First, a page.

EU's Borrell 'optimistic' about possible new Iran talks


FILE PHOTO: EU foreign policy chief Josep Borrell delivers a speech during a debate on the future of EU-U.S. relations as part of a plenary session at the European Parliament in Strasbourg, France, October 5, 2021. Frederick Florin/Pool via REUTERS

LUXEMBOURG (Reuters) -The European Union's top diplomat Josep Borrell said on Monday he hoped EU and Iranian diplomats would meet soon to discuss a potential return to nuclear talks but declined to confirm reports of a meeting in Brussels on Thursday.

A senior EU official said last week Iran was not ready yet to return to actual talks with world powers over its nuclear programme and related U.S. sanctions but could discuss with the EU in Brussels texts that would later be put forward.

Iran's Fars news agency said discussions could take place on Thursday, citing a lawmaker on Sunday after a meeting with Iran's foreign minister. Borrell, speaking as he arrived for an EU foreign ministers' meeting on Monday, said he was becoming more optimistic.

"No confirmation yet, but things are getting better and I am hopeful we will have preparatory meetings in Brussels in the days to come," Borrell said in Luxembourg as he arrived for an EU foreign ministers meeting. "You never know, I am more optimistic today than yesterday".

Western diplomats have said they are concerned Tehran's new negotiating team - under a president known as an anti-Western hardliner rather than a pragmatist like his predecessor - may make demands beyond the scope of what had already been agreed.

Some also say they fear Iran is seeking to gain time by talking to the EU rather than all the parties to the deal, which includes the United States.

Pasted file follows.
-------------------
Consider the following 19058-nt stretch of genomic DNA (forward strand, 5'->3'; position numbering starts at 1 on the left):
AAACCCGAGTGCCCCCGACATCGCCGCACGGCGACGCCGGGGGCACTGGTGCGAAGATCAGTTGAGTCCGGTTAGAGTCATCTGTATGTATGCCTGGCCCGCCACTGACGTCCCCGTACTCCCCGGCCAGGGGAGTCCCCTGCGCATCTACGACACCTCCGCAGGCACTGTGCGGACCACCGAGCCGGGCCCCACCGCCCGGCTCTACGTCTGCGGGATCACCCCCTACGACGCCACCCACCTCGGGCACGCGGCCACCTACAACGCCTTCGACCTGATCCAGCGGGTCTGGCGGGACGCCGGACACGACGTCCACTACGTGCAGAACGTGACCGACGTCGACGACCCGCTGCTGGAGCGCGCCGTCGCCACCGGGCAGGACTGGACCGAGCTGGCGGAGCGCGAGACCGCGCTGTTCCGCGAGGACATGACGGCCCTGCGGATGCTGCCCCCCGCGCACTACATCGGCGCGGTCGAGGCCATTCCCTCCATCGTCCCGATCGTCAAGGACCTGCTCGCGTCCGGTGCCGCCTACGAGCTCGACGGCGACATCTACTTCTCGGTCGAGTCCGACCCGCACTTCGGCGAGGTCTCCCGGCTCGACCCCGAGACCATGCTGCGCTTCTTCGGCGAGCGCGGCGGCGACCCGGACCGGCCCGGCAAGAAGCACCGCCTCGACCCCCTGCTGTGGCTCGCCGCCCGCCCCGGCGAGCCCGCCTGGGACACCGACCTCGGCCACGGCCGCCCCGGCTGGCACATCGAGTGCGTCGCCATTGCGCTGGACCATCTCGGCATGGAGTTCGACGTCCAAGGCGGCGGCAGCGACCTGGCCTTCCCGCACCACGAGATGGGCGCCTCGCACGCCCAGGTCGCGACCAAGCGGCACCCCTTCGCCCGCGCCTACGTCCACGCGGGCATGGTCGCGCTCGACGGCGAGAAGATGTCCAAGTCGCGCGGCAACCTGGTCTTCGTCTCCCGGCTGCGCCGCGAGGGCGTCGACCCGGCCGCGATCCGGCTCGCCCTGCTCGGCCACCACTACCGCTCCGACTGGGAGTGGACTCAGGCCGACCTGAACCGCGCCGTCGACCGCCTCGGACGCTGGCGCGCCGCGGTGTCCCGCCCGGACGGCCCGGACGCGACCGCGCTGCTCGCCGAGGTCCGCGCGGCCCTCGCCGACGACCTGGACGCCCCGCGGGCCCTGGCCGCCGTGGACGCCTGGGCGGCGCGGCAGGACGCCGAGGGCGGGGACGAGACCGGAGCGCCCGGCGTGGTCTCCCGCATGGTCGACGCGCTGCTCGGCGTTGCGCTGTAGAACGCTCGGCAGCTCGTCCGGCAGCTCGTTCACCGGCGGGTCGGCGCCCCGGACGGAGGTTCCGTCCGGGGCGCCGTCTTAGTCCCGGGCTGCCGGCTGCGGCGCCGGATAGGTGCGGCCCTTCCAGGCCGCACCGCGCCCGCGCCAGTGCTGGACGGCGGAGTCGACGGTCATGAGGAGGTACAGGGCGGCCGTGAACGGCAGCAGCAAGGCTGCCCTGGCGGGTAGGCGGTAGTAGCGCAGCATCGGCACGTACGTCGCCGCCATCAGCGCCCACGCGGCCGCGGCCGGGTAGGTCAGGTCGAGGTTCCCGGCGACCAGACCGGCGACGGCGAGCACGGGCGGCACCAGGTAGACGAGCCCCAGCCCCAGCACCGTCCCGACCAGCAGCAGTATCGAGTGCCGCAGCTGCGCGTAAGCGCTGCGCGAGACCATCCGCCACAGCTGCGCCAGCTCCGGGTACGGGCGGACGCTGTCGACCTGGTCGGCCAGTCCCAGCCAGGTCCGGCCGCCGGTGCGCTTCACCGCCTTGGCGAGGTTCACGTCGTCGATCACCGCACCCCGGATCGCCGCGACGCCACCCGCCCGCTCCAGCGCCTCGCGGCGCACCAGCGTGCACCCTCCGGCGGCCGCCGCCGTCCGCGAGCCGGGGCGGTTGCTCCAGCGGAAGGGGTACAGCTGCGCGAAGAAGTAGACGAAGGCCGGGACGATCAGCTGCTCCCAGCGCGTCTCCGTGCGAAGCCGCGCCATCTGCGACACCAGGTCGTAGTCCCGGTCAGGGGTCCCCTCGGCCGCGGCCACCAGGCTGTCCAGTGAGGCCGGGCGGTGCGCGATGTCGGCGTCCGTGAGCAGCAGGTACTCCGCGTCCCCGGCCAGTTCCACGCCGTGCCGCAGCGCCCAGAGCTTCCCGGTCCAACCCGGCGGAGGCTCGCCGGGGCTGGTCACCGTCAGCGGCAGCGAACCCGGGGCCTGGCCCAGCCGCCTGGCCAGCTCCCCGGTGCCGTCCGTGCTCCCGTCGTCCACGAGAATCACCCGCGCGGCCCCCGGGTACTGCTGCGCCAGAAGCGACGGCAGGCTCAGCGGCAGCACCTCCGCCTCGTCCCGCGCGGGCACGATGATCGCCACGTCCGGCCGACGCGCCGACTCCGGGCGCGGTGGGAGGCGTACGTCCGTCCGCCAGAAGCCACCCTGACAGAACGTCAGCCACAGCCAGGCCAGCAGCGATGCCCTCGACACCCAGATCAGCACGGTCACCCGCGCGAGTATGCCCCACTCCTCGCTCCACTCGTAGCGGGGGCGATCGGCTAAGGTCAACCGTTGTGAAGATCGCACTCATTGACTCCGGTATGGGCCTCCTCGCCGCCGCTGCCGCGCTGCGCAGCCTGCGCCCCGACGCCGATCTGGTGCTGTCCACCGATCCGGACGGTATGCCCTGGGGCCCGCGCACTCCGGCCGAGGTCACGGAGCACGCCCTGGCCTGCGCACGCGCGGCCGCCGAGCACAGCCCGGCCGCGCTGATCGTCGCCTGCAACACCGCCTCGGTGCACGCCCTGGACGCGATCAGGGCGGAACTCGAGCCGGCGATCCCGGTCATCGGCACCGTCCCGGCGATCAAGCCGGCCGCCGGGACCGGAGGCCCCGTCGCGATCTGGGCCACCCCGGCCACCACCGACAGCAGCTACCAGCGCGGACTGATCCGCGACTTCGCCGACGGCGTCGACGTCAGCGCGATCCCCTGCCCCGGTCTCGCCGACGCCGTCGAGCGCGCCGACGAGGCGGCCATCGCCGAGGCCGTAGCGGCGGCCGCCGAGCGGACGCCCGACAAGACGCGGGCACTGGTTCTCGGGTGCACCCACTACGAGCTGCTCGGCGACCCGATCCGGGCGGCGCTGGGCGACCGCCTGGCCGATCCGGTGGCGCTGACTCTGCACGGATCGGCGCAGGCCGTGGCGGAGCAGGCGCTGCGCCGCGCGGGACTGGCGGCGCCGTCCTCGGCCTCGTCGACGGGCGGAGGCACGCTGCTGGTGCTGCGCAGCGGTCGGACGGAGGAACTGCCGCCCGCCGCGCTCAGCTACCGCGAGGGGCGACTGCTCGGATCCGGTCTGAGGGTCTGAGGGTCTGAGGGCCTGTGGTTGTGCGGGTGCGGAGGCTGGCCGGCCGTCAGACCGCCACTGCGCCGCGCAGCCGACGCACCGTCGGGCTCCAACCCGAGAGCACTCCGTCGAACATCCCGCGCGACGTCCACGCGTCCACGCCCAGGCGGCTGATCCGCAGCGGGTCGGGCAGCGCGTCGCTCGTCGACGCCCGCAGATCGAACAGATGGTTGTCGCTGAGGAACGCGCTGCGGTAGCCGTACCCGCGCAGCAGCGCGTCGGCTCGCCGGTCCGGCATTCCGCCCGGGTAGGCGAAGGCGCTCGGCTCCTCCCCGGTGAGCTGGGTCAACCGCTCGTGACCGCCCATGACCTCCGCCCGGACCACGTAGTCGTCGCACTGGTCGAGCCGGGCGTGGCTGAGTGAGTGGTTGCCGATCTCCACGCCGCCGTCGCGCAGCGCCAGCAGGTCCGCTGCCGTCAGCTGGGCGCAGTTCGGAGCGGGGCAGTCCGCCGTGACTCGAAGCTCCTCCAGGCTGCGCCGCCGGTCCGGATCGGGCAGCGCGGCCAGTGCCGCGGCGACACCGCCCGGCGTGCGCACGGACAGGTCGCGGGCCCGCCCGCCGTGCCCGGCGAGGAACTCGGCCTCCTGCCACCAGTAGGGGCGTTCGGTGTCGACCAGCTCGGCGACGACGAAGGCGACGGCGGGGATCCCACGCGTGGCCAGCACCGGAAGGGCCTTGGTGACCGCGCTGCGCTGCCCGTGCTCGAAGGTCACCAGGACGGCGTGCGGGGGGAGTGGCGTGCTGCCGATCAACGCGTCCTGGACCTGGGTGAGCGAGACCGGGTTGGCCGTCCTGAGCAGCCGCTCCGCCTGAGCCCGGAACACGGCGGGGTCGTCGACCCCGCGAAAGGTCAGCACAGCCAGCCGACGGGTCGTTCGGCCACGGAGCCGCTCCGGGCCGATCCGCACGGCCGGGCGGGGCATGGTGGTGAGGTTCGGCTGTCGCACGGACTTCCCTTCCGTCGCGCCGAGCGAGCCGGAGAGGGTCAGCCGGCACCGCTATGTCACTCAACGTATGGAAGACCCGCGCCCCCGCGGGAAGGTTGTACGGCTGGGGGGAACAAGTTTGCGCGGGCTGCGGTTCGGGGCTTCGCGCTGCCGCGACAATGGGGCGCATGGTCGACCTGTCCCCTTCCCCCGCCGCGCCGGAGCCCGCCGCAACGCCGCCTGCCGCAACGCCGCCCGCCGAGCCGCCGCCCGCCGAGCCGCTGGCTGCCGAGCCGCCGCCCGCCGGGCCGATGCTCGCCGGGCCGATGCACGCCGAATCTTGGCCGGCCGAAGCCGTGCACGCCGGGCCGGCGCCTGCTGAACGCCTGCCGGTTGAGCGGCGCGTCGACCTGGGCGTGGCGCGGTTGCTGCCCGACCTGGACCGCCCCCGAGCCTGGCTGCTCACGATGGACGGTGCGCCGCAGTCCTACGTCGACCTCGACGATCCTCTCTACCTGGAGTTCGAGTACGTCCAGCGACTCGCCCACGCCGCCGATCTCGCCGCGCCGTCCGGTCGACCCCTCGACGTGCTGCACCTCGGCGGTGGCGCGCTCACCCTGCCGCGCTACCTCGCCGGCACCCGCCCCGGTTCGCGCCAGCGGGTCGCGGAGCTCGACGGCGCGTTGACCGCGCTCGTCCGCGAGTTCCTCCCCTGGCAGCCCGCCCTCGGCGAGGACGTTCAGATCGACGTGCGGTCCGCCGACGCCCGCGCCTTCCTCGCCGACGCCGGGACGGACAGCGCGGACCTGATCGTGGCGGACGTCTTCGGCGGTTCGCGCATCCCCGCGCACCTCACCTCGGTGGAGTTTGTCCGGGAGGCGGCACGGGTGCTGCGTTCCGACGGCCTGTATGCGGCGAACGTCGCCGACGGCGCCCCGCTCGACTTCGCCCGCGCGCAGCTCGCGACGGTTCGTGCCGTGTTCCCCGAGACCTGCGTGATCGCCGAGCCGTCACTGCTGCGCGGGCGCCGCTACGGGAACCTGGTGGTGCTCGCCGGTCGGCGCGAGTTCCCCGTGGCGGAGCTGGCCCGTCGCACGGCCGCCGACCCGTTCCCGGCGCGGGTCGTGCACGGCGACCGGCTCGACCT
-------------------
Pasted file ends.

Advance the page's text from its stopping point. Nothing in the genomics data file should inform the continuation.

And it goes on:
Iran has long denied any ambition to acquire nuclear weapons and accused the United States of unfair treatment.

EU political director Enrique Mora, the chief coordinator for the talks, was in Tehran on Thursday to meet Iran's nuclear negotiating team, four months after talks broke off between Iran and world powers as Ebrahim Raisi was elected Iranian president.

The Iranian establishment has so far refused to resume indirect talks with the United States in Vienna on both sides returning to compliance with the deal, under which Iran curbed its nuclear program in return for economic sanctions relief.

The deal effectively fell apart after former U.S. President Donald Trump re-imposed sanctions on Iran in 2018 and Tehran resumed building its stockpile of enriched uranium.

France's Foreign ministry spokeswoman Anne-Claire Legendre said on Monday Paris had not been informed of any meeting in Brussels later this week and insisted that any such meeting could not replace the talks in Vienna.

"These exchanges cannot replace the negotiations in Vienna with the other participants in the JCPoA and the United States," she told reporters.

"These negotiations were halted at Tehran's request four months ago now, and Iran has yet to commit to a date for their resumption."

(Reporting by Robin Emmott, Phil Blenkinsop and John Irish; Writing by Ingrid Melander; Editing by John Irish and Philippa Fletcher)

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